TAO is not just a group of drummers. It is a troupe of performers: dancers, comedians, master musicians of various Japanese instruments and, yes, drummers as well.

The group came to Staller Main Stage as part of its 2012 North American Tour on Sunday, March 25. I had no idea what to expect because I hadn’t heard of Taiko—Japanese drumming, typically performed as an ensemble—prior to this show.

My first thought as it began was, “This is so earthy.” The house music prior to curtain featured the sounds of running streams and leaves blowing in the wind. The opening sequence was equally elemental. The colors, black and red, along with the beats of the drums practically screamed “primal.”

The costumes—which I can only assume were inspired by traditional Japanese dress—were fascinating; long, streaming skirts and bare chests were the norm.

The physical endurance required for this single performance is staggering. The first sequence alone featured much hopping about with large drums strapped to the performers’ chests. The force exerted on the drums to produce the necessary level of vibrations was equally impressive.

At times, the performance reminded me of a college drumline…on steroids. Imagine if the bass drummers from the marching band were hopping around in a choreographed pattern while wearing streaming skirts instead of struggling to sway back and forth to the beat in a stuffy uniform. Got that image? Still not close to how fantastic this show looked.

There was even a number involving giant red flags that five of the drummers-turned-dancers twirled like an all-male color guard. That’s not to say that the entire cast was male. There were four women; they all beat the drums just as hard and played as many different instruments as the men.

However, I was most impressed with the diversity of the performers’ talents. They all were excellent drummers, but many played two or three other instruments during the show, including a shamisen—a square-bodied, four-stringed instrument similar to a guitar—and something that looked like a flute, perhaps a shakuhachi.

A simple screen depicting mountains below a rising moon served as a backdrop for the drums of varying sizes, which ranged from no bigger than a ping-pong paddle to far bigger than the two drummers beating it.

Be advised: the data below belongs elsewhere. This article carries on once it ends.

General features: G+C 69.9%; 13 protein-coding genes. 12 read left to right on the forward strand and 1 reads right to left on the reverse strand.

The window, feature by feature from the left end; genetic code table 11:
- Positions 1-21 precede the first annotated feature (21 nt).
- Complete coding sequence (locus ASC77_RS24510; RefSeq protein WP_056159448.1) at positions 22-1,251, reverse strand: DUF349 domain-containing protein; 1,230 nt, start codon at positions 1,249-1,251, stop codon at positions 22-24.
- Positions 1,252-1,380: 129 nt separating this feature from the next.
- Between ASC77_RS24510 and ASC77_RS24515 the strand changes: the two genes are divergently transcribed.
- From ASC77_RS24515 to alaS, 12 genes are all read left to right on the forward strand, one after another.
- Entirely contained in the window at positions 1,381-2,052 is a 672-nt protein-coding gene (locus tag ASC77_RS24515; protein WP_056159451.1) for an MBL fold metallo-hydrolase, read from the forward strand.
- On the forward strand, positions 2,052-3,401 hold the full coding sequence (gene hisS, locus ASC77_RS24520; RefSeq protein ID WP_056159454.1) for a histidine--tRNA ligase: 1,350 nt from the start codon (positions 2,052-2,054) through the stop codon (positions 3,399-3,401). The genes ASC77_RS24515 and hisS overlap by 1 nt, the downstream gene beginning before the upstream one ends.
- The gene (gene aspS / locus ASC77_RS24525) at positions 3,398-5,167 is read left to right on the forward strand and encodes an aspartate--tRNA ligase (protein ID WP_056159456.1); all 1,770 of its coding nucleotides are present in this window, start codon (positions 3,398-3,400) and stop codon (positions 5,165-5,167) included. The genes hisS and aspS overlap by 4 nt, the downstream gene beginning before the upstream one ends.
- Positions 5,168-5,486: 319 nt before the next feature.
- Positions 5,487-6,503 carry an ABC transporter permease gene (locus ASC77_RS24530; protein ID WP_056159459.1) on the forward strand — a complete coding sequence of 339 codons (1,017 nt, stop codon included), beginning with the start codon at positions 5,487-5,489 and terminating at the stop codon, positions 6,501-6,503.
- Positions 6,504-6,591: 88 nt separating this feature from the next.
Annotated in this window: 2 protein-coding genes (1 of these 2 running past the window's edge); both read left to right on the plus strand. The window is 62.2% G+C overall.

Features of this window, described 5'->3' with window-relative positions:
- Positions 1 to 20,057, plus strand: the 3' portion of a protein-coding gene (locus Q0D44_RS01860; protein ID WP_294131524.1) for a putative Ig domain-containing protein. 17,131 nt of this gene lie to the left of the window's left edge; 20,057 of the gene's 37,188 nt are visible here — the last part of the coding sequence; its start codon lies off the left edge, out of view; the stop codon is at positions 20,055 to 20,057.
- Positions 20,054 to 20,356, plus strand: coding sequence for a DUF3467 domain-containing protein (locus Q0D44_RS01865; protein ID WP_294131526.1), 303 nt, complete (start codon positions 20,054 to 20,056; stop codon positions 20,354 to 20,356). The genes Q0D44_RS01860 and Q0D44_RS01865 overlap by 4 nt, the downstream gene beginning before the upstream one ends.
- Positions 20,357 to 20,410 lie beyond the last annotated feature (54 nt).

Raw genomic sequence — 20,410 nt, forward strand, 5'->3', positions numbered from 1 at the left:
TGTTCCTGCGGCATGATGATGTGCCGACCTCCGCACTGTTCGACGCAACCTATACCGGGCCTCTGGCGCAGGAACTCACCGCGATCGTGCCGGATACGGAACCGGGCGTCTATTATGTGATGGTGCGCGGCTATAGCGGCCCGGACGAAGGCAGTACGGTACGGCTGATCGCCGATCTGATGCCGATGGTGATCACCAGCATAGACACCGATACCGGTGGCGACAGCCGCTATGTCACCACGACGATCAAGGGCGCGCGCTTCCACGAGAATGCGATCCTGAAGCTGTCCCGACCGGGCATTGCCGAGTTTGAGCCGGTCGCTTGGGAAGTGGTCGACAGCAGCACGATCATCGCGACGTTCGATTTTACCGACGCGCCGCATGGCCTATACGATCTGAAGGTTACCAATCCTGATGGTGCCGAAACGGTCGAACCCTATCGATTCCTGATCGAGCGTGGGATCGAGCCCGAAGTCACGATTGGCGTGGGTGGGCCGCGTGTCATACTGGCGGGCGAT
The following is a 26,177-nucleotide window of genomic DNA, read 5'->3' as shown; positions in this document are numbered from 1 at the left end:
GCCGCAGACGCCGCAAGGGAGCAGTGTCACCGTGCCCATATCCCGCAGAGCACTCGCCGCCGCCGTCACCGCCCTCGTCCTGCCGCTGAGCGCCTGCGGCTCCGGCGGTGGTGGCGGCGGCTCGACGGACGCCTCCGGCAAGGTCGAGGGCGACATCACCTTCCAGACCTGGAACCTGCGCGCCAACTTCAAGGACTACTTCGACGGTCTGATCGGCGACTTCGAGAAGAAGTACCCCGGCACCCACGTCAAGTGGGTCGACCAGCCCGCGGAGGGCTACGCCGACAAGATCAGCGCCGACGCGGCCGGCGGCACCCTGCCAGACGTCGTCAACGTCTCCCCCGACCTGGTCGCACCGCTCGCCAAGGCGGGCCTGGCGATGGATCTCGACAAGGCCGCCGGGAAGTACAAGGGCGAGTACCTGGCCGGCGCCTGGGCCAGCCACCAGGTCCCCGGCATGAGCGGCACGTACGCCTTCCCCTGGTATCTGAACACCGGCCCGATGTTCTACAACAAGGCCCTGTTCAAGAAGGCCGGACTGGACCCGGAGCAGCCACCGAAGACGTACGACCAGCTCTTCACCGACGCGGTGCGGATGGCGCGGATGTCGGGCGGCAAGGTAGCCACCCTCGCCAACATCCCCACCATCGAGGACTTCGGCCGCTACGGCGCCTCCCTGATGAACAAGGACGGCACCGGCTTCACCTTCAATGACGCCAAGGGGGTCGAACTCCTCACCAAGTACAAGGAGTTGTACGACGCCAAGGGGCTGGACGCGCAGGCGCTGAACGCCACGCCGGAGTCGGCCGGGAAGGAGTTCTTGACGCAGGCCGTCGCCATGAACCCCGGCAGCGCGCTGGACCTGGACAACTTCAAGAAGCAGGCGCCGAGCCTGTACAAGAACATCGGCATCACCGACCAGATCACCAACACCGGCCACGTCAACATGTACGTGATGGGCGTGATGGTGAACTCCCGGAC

The transitions between scenes were very funny. The little kids next to me were laughing infectiously at the antics of a few of the performers. They always incorporated fantastic drumming with funny facial expressions and some slapstick. For instance, the first transition featured several of the drummers holding wooden paddles of varying sizes as they “passed” sound back and forth as if it were a ping-pong ball.

These were the times when audience participation was brought in as well. The crowd loved it once they figured out what was going on, though there were still some epic failures.

The hilarity was necessary to break up the intensity of the main ensemble performances. Traditionally, Taiko tends to start out rather slowly and build to a crescendo, sometimes ending abruptly just to launch into a frenzy again a moment later. The peaks could be so intense that I would start marveling at the speed and precision of the drummers. Mostly I wondered how they didn’t smack themselves or each other in the head with the way their arms flailed through the air.

A few audience members left immediately after the standing ovation, perhaps not realizing there was more to come, and they certainly missed out. The performers returned with a stunning encore, which I’m sure could be heard outside of the Staller Center.

I can’t wait to see another Taiko performance, though I’m sure it won’t be able to match this first introduction from TAO.

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